Thousands of calves are being born across the state--signaling the start of sleepless nights for many producers.
Ag Reporter Sarah Gustin visits with one rancher who's calving season is just getting started.
It's a familiar sound this time of year. (cows mooing)
Fred Helbling and his brothers have been calving out cows south of Mandan for nearly 30 years.
(Fred Helbling / Rancher) "Herefords have been walking this ground for quite a while."
The ranch is now receiving some of it's newest members.
Helbling says so far about a dozen calves have arrived.
And the fun has only begun.
(Fred Helbling / Rancher) "There should be 350 or so left to go."
Helbling says by the first of April, things are going to get busy.
(Fred Helbling / Rancher)"Our biggest days will be 15-20 and that won't happen until the second week in April. Cows are due to start calving the first of April. Right now, we just got the heifers calving. So it won't be get hectic until right around the first of April."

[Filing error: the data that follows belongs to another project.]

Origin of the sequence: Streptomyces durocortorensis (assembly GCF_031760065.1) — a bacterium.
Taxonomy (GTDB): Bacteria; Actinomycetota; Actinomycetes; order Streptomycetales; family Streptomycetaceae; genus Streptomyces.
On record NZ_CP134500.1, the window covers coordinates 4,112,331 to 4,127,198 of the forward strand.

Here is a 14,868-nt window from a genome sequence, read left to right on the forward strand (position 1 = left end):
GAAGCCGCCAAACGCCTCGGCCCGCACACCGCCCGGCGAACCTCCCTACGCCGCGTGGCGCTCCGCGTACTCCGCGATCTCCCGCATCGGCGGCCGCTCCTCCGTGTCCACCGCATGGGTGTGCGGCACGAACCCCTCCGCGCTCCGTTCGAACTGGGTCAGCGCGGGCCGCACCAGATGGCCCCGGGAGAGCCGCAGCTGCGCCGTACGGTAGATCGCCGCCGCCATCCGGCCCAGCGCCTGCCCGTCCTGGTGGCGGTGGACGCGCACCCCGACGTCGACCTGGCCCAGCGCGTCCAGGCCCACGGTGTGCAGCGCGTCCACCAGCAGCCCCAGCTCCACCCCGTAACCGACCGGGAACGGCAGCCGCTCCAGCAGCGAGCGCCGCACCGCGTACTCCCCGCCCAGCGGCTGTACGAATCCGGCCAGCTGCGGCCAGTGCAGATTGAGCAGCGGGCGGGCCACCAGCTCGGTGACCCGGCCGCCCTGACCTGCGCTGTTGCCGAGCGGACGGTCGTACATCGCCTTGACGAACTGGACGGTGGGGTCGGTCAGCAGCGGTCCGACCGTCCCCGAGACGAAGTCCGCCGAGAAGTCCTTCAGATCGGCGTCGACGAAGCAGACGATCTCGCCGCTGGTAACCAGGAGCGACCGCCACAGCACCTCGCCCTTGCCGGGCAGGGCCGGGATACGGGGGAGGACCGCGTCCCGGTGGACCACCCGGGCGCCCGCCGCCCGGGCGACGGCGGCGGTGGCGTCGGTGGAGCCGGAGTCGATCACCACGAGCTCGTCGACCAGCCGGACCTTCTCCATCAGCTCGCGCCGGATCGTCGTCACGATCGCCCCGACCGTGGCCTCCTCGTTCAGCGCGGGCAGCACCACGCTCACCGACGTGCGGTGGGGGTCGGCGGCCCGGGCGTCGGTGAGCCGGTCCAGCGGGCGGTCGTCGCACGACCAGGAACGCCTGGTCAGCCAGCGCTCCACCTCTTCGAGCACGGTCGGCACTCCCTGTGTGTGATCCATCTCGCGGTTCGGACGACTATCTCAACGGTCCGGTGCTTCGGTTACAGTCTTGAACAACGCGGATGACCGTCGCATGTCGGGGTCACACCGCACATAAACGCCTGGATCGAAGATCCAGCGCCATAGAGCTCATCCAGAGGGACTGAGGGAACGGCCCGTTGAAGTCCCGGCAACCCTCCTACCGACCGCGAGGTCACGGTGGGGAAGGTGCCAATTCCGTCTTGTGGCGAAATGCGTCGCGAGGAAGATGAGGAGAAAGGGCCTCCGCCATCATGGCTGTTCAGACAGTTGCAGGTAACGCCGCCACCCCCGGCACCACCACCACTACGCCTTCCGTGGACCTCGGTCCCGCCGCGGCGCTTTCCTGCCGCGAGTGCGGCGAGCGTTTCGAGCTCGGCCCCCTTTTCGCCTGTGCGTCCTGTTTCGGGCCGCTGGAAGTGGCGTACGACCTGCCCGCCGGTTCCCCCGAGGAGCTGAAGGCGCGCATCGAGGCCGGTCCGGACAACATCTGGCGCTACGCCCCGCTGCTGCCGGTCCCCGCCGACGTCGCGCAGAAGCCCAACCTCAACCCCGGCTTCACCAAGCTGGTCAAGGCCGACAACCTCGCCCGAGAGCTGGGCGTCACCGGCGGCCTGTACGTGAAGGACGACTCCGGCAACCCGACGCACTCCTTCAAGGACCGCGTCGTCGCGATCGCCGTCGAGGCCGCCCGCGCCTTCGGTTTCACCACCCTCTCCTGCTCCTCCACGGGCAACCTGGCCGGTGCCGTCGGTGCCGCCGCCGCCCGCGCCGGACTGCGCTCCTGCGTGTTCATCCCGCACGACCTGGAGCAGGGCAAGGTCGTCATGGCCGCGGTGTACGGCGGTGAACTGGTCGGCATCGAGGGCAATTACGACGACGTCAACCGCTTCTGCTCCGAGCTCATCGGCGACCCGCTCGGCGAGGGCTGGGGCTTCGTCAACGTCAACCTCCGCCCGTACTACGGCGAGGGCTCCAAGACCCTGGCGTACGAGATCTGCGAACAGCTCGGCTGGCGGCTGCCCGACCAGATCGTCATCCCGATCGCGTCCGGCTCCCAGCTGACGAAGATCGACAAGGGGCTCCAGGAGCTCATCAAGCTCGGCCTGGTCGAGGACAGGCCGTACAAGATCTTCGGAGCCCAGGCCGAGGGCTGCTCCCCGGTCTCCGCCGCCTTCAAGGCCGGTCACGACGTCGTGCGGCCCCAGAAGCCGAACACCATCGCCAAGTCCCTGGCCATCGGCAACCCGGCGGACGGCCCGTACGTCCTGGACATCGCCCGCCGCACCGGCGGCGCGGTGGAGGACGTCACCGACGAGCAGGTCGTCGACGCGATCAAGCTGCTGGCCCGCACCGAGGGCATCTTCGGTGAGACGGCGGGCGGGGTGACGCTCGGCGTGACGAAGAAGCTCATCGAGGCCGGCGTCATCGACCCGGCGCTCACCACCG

(Sarah Gustin / email@example.com) "Helbling says one of the biggest improvements of backing up his calving date and been the improvement in the health of the calves."
(Fred Helbling / Rancher) "That's the biggest improvement is the health of those calves. Whereas we used to spend a lot of time, watching and worrying about sickness on these calves and doctoring. not that's an oversight anymore, but it's not nearly as labor intense."
Helbling says in roughly 3 weeks these little guys will be moved out to pasture.
Helbling says they plan to be done calving by the middle of May.